George Lincoln Rockwell | Eve Arnold
Not many people today remembers George Lincoln Rockwell; he should be well remembered — but not remembered well.
In the above photo taken on February 25th 1962, Eve Arnold captured a surreal scene: that of Rockwell, flanked by members of his American Nazi Party, listening to Malcolm X’s speech to black Muslims at the International Amphitheater in Chicago. It was an obscure episode in American history, when Rockwell’s white supremacists and Malcolm X’s National of Islam took segregation to its extreme ends and called for independent nations, separated by skincolour.
Rockwell was comfortable being a caricature. He believed all blacks should be deported to Africa; every Jew dispossessed and sterilised — hatreds dwarfed only by his disdain for ‘queers’. He also wanted to hang “traitors” such as former Presidents Truman and Eisenhower. When Playboy sent a black journalist to interview him, Rockwell sat for the interview with pistol on the side table.
It is unfathomable today that within fifteen years from the Second World War, someone (and a war veteran at that) would found an American version of the Nazi Party, call himself the American Hitler, and brandish Nazi insignia widely in public. But those were curious days. Partly due to government efforts to exonerate ordinary folks (who were now their allies in the Cold War) and partly due to lack of widespread mass media, it took a while for people to understand the enormity of the Holocaust. Many, even soldiers who saw the atrocities first hand, believed the Nazis’ persecution of Jews as part of their general campaign for oppression and starvation in Europe.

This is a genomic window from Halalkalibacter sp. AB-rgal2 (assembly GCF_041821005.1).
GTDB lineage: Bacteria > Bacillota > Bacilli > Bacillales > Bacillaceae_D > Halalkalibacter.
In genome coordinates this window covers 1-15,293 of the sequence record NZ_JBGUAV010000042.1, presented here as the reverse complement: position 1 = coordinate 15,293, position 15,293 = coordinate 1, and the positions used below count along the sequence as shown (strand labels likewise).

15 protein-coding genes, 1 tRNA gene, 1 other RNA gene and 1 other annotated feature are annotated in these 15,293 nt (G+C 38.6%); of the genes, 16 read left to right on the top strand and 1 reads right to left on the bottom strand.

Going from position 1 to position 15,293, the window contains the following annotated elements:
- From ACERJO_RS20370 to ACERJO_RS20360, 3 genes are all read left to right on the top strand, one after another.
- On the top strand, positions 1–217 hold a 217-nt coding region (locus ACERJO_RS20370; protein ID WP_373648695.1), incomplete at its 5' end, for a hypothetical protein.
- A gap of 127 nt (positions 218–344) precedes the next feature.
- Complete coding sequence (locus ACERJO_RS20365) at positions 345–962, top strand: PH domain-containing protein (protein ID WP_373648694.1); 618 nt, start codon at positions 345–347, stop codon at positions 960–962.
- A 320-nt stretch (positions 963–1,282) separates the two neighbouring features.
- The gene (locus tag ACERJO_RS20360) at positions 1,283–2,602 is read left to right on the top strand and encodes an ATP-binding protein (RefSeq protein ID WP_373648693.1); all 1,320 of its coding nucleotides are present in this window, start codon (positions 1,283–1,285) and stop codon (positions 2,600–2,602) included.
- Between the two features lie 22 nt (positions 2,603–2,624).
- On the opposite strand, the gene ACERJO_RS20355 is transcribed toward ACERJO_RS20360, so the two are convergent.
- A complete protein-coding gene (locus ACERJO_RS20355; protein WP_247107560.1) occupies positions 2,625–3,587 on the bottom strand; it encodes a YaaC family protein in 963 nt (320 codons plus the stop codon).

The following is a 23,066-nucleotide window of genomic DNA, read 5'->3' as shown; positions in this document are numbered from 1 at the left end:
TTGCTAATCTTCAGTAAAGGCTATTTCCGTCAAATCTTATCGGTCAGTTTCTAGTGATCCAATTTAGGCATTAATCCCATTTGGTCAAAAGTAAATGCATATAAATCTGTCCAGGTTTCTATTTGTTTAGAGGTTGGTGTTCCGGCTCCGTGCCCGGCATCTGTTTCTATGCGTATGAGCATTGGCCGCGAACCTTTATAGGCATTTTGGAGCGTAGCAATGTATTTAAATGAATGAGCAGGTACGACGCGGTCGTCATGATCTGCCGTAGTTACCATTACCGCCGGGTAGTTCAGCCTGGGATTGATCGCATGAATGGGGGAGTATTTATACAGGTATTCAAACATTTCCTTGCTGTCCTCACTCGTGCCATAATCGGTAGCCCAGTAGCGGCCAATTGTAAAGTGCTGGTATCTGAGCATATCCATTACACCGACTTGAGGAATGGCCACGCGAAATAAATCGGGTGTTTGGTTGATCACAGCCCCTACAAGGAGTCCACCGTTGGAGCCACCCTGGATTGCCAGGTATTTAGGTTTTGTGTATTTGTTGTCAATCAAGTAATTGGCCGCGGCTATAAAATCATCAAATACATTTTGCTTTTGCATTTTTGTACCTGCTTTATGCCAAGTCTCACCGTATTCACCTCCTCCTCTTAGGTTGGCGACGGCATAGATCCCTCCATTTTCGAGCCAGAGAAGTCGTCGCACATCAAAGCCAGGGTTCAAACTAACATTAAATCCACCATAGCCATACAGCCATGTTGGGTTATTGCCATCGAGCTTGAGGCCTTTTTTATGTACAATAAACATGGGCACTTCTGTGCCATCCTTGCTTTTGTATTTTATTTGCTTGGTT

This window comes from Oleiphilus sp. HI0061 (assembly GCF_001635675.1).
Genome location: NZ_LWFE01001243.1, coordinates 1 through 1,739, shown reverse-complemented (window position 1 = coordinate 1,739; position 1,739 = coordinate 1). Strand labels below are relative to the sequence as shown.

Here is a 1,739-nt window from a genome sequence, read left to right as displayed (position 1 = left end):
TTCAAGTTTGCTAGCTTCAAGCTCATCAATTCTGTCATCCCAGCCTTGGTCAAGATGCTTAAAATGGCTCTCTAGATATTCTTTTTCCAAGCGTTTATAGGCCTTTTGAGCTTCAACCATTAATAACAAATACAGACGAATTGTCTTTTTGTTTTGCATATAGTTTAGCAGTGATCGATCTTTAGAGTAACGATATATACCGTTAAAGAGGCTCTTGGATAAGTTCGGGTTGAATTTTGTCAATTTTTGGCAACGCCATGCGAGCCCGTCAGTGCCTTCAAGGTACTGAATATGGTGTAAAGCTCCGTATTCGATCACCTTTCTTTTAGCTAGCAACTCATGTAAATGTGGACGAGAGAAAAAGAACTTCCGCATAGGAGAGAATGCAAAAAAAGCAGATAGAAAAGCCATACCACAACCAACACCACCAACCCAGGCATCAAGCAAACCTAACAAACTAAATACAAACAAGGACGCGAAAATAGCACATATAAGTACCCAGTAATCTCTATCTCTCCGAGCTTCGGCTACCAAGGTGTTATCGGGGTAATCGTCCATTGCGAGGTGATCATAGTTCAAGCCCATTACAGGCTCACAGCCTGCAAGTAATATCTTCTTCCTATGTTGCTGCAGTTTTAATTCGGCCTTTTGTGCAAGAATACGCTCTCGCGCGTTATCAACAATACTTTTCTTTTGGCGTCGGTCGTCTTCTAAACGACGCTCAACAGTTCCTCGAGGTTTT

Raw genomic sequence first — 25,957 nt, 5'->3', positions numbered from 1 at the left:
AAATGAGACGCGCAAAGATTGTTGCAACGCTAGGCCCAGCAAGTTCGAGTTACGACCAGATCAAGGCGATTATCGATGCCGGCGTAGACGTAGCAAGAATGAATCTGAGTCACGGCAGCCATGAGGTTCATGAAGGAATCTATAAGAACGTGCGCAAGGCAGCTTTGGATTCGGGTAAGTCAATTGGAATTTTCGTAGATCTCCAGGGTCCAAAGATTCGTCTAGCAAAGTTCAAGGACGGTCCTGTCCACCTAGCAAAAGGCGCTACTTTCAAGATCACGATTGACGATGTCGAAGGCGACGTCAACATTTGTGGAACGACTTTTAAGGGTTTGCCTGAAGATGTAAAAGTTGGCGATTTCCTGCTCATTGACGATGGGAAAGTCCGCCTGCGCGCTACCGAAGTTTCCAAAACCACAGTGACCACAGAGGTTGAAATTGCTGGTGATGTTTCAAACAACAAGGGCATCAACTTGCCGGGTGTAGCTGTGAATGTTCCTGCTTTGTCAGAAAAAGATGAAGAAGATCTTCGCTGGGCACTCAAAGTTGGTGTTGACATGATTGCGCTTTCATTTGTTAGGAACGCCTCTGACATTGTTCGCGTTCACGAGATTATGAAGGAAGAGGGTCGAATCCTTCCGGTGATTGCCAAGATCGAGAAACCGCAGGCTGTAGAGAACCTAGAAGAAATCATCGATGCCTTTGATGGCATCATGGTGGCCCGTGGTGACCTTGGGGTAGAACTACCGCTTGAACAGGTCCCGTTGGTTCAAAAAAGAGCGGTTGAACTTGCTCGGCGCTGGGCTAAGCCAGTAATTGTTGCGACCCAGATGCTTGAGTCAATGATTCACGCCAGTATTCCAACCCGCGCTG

But by the time this photo was taken, such opinions are evaporating fast. The Eichmann trial in 1961 revealed one sordid detail after another. With each passing day, America moved away from the one he envisioned. Increasingly paranoid Rockwell himself was assassinated in 1967 by a disenchanted ex-deputy. His party is still alive today and tweets. Such a discordant divide between the 21st century technology it uses and the 19th century ideology it promotes.